The most common concern that most customers have is whether you will be using clean needles or not. While this is a very important question, there are numerous other factors that need to be taken into consideration.
The first things that you will most likely notice are the look and smell of the shop when you walk in. Yes, these are two important factors, but there are several other things to look at. When you step in, what are you stepping on? Are you standing on carpet, or is it a hard surface? Carpeting may be acceptable in a lobby or waiting area, but NEVER in the work areas. Carpet and fabrics cannot be properly disinfected by wiping them down. Every surface in the tattooing or piercing areas, from floor to ceiling must be non-porous in order to be properly decontaminated after the procedure. If you see fabric or upholstery in the work area it means one of two things. Either those working there have no knowledge of blood borne pathogens and cross contamination, or they simply are not concerned about your well-being, nor their own. What do you smell? It should go without saying, but if you smell smoke, alcohol or any offensive odors you need to turn around and walk out! You are about to have an invasive medical procedure performed. Would you go to a doctor or hospital where they smoke or drink? Not only is this unsafe, but illegal nearly every state in the country.
Everything looks and smells right, so now it's time to sit down and get your new tattoo or piercing. Take notice as to whether reusable or disposable instruments are being used. Needles are NEVER to be reused! Regardless of which is being used, the needles, tubes and piercing tools and body jewelry will be sealed in packages or bags which have indicators that show whether it has been sterilized. The exception to tools, needles, jewelry etc. being sealed in autoclave pouches is when a Statim autoclave is being used. You will typically only see a Statim used by body piercers in upscale studios who choose to go above and beyond accepted sterilization methods. The two types of sterilization that are commonly used are EO gas and steam. When reusable instruments are being used, the shop must utilize an autoclave for sterilization. You would assume that because an autoclave is being used, everything will be sterile. This is not the case. When an autoclave is being used as the sterilization method, spore testing MUST be done periodically to ensure that it is working properly. All shops that use autoclave sterilization should be able to provide spore test results if you ask. If they are not having the equipment tested, there is no way to know if it is working properly. Ask to see the reports. Make sure that anything that should be sterilized is opened in front of you and ask to see the sterilization indicators on the packaging. This, in addition to seeing the spore test results is the best way to protect yourself. If you are called back to the work station and the sterilized items are already opened, insist on new items being used so you can see for yourself that things are as they should be. If you don't see it with your own eyes, you need to assume it doesn't exist. Additionally, packaging should never be opened with bare hands. Make sure gloves are being worn when opening any packaging.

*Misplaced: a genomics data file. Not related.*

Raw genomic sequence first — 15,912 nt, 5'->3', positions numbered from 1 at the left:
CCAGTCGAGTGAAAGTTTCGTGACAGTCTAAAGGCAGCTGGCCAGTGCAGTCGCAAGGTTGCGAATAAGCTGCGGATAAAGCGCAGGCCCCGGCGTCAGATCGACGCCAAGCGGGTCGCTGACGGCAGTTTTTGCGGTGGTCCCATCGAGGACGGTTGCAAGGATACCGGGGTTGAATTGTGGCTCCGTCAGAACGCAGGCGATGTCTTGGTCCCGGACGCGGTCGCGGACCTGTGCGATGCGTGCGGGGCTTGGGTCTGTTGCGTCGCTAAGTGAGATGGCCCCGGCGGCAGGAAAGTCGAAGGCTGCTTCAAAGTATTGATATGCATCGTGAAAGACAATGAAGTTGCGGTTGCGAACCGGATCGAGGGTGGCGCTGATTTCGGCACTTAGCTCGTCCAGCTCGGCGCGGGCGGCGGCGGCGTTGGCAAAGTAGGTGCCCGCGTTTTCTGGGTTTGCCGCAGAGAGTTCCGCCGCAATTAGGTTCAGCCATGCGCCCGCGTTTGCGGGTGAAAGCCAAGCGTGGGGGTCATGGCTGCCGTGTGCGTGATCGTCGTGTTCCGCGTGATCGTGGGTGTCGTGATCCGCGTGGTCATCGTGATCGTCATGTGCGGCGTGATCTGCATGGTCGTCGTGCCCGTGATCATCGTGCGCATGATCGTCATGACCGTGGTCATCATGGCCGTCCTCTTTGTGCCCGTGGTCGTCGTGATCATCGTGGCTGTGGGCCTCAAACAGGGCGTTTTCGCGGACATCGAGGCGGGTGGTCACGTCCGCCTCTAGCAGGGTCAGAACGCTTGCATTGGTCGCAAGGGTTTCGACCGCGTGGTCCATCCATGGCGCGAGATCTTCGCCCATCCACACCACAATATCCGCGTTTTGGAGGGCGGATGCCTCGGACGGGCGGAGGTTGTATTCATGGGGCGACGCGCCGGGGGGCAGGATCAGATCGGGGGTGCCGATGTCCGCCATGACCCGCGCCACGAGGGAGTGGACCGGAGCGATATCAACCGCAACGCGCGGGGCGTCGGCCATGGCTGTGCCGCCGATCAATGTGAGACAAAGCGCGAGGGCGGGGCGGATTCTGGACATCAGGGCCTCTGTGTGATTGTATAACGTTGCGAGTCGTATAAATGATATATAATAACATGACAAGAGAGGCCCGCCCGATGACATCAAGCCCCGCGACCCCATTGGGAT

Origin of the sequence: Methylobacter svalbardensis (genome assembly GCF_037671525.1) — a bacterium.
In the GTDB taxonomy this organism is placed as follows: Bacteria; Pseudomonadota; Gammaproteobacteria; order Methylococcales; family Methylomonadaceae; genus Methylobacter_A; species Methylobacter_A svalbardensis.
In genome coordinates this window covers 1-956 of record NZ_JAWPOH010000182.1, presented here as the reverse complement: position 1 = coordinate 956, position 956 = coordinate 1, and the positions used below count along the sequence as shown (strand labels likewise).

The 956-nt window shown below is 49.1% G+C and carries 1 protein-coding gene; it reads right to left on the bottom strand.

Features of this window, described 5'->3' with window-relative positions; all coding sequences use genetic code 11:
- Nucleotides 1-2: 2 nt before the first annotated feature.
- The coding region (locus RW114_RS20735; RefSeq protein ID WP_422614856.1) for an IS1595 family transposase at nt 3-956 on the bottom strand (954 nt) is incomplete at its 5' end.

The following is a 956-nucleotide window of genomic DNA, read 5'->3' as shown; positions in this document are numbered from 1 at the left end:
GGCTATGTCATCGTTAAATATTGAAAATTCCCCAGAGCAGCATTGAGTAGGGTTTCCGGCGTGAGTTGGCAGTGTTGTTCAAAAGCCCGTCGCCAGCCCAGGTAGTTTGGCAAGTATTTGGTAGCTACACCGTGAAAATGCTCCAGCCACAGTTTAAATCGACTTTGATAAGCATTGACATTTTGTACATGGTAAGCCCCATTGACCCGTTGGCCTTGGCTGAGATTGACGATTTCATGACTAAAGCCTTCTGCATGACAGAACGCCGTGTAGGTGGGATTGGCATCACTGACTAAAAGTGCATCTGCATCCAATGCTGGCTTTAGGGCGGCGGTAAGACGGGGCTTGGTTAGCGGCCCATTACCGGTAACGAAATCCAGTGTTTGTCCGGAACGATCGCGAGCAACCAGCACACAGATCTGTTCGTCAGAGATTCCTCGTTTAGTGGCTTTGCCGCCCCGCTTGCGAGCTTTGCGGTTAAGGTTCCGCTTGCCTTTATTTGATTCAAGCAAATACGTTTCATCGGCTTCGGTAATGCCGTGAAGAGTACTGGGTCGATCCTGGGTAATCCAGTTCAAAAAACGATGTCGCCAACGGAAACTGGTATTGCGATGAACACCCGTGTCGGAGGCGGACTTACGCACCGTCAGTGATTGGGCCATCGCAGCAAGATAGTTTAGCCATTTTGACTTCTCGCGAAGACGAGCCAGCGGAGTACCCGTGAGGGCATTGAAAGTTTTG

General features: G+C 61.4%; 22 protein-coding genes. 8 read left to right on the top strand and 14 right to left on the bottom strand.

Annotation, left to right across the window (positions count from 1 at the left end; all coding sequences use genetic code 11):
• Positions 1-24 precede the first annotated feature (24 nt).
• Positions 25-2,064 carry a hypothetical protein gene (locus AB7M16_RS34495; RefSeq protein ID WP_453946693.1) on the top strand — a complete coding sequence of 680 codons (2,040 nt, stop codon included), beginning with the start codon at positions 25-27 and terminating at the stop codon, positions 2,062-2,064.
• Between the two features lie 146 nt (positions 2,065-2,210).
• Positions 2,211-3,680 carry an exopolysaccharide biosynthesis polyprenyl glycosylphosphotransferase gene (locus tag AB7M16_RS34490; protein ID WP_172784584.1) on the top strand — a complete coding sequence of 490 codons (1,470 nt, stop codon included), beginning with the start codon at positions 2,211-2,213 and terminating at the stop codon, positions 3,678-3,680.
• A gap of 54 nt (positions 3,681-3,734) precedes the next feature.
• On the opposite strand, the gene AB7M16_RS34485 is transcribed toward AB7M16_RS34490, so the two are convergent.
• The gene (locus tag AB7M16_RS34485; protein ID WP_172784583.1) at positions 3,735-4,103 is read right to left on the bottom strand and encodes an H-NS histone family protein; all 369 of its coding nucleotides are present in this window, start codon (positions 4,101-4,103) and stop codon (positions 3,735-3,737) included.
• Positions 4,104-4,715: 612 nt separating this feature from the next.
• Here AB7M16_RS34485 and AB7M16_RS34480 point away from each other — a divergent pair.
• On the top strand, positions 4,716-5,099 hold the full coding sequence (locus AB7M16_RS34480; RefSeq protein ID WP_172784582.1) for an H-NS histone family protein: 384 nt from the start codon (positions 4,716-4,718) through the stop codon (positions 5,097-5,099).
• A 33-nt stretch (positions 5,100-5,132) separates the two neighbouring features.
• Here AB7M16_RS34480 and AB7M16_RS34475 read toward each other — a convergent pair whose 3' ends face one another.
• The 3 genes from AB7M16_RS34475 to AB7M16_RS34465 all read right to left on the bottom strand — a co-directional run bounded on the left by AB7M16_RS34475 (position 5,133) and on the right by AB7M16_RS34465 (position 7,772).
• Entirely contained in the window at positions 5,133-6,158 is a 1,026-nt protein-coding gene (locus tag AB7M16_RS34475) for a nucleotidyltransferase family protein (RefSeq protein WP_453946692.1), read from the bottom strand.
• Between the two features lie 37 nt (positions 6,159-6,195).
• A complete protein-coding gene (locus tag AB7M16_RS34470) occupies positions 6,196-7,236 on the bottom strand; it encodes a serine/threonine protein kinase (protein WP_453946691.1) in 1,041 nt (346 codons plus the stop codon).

If you are getting a body piercing, you need consider what jewelry is used. Is the piercer using low quality imported steel products with a high nickel content which are not meant for long term wear in even healed piercings, let alone a fresh piercing? All piercers who care about the health and safety of their clients will only order true implant grade body jewelry, and many insist on piercing with American made titanium jewelry only. When in doubt, ask your piercer to provide mill certificates to ensure that only the highest material standards are being conformed to. So if a piercing is $20-30 including jewelry, there is little to no chance that the jewelry being used meets the proper standards. In many cases the cost of high quality, implant grade jewelry alone exceeds the $20-$30 pricetag. This is why most studios who provide the highest quality possible charge a base procedure fee and jewelry cost is additional and determined by your jewelry choice.
Another way to ensure the studio holds your health and safety as a high priority is to observe the cleaning process after a procedure. Obviously, gloves should be worn during the cleanup process, but also observe what is being used to wipe down all surfaces. Antimicrobial wipes such as caviwipes or Optim 33TB must be used. A spray bottle should not be used, keep in mind that when you spray the contaminated area, the spray causes the contaminants to spread to areas that were previously uncontaminated. A good example would be spraying a hose on a muddy sidewalk. It does not remove the mud, it just moves it to another area.
These are just a few examples among countless that should be considered to make a safe, well-informed decision when selecting a studio.